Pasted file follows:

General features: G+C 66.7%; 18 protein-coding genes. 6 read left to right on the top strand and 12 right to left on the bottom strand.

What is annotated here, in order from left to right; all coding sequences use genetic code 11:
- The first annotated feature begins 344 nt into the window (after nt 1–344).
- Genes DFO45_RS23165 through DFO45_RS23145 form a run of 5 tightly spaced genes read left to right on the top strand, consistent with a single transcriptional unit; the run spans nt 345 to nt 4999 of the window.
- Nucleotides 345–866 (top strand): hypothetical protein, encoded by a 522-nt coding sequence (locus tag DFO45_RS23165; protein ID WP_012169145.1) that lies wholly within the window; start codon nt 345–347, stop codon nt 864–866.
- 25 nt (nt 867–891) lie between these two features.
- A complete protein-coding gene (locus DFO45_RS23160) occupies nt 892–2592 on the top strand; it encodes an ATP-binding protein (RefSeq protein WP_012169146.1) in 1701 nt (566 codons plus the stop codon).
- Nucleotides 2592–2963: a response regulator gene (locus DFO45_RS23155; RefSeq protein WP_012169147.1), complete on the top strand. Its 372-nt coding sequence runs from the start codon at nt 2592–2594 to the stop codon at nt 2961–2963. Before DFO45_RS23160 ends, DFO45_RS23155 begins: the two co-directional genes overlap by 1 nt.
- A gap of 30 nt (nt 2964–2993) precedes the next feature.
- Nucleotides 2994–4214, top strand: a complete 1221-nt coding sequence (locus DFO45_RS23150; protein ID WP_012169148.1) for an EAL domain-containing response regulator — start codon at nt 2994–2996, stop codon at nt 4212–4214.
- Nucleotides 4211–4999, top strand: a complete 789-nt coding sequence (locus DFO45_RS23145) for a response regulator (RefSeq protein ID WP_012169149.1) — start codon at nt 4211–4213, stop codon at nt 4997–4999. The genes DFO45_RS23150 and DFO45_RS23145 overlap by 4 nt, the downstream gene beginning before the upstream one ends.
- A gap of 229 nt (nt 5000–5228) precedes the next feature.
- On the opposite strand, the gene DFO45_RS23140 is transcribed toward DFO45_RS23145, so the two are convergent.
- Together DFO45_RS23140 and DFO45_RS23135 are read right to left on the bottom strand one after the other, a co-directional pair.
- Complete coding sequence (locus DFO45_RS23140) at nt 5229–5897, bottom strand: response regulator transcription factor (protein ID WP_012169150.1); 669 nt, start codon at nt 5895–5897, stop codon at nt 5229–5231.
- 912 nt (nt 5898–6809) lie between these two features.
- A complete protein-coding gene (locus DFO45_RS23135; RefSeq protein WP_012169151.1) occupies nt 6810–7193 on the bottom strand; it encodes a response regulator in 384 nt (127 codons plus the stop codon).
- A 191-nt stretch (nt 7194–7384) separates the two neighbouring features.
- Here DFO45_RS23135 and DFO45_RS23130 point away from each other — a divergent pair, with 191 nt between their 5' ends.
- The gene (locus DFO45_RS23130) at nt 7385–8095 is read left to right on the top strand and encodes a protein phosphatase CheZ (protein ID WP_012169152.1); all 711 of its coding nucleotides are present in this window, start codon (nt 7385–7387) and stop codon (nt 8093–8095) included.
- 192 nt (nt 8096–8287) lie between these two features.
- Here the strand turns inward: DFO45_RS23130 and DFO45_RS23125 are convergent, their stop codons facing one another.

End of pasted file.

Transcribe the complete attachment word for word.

General features: G+C 66.7%; 18 protein-coding genes. 6 read left to right on the top strand and 12 right to left on the bottom strand.

What is annotated here, in order from left to right; all coding sequences use genetic code 11:
- The first annotated feature begins 344 nt into the window (after nt 1–344).
- Genes DFO45_RS23165 through DFO45_RS23145 form a run of 5 tightly spaced genes read left to right on the top strand, consistent with a single transcriptional unit; the run spans nt 345 to nt 4999 of the window.
- Nucleotides 345–866 (top strand): hypothetical protein, encoded by a 522-nt coding sequence (locus tag DFO45_RS23165; protein ID WP_012169145.1) that lies wholly within the window; start codon nt 345–347, stop codon nt 864–866.
- 25 nt (nt 867–891) lie between these two features.
- A complete protein-coding gene (locus DFO45_RS23160) occupies nt 892–2592 on the top strand; it encodes an ATP-binding protein (RefSeq protein WP_012169146.1) in 1701 nt (566 codons plus the stop codon).
- Nucleotides 2592–2963: a response regulator gene (locus DFO45_RS23155; RefSeq protein WP_012169147.1), complete on the top strand. Its 372-nt coding sequence runs from the start codon at nt 2592–2594 to the stop codon at nt 2961–2963. Before DFO45_RS23160 ends, DFO45_RS23155 begins: the two co-directional genes overlap by 1 nt.
- A gap of 30 nt (nt 2964–2993) precedes the next feature.
- Nucleotides 2994–4214, top strand: a complete 1221-nt coding sequence (locus DFO45_RS23150; protein ID WP_012169148.1) for an EAL domain-containing response regulator — start codon at nt 2994–2996, stop codon at nt 4212–4214.
- Nucleotides 4211–4999, top strand: a complete 789-nt coding sequence (locus DFO45_RS23145) for a response regulator (RefSeq protein ID WP_012169149.1) — start codon at nt 4211–4213, stop codon at nt 4997–4999. The genes DFO45_RS23150 and DFO45_RS23145 overlap by 4 nt, the downstream gene beginning before the upstream one ends.
- A gap of 229 nt (nt 5000–5228) precedes the next feature.
- On the opposite strand, the gene DFO45_RS23140 is transcribed toward DFO45_RS23145, so the two are convergent.
- Together DFO45_RS23140 and DFO45_RS23135 are read right to left on the bottom strand one after the other, a co-directional pair.
- Complete coding sequence (locus DFO45_RS23140) at nt 5229–5897, bottom strand: response regulator transcription factor (protein ID WP_012169150.1); 669 nt, start codon at nt 5895–5897, stop codon at nt 5229–5231.
- 912 nt (nt 5898–6809) lie between these two features.
- A complete protein-coding gene (locus DFO45_RS23135; RefSeq protein WP_012169151.1) occupies nt 6810–7193 on the bottom strand; it encodes a response regulator in 384 nt (127 codons plus the stop codon).
- A 191-nt stretch (nt 7194–7384) separates the two neighbouring features.
- Here DFO45_RS23135 and DFO45_RS23130 point away from each other — a divergent pair, with 191 nt between their 5' ends.
- The gene (locus DFO45_RS23130) at nt 7385–8095 is read left to right on the top strand and encodes a protein phosphatase CheZ (protein ID WP_012169152.1); all 711 of its coding nucleotides are present in this window, start codon (nt 7385–7387) and stop codon (nt 8093–8095) included.
- 192 nt (nt 8096–8287) lie between these two features.
- Here the strand turns inward: DFO45_RS23130 and DFO45_RS23125 are convergent, their stop codons facing one another.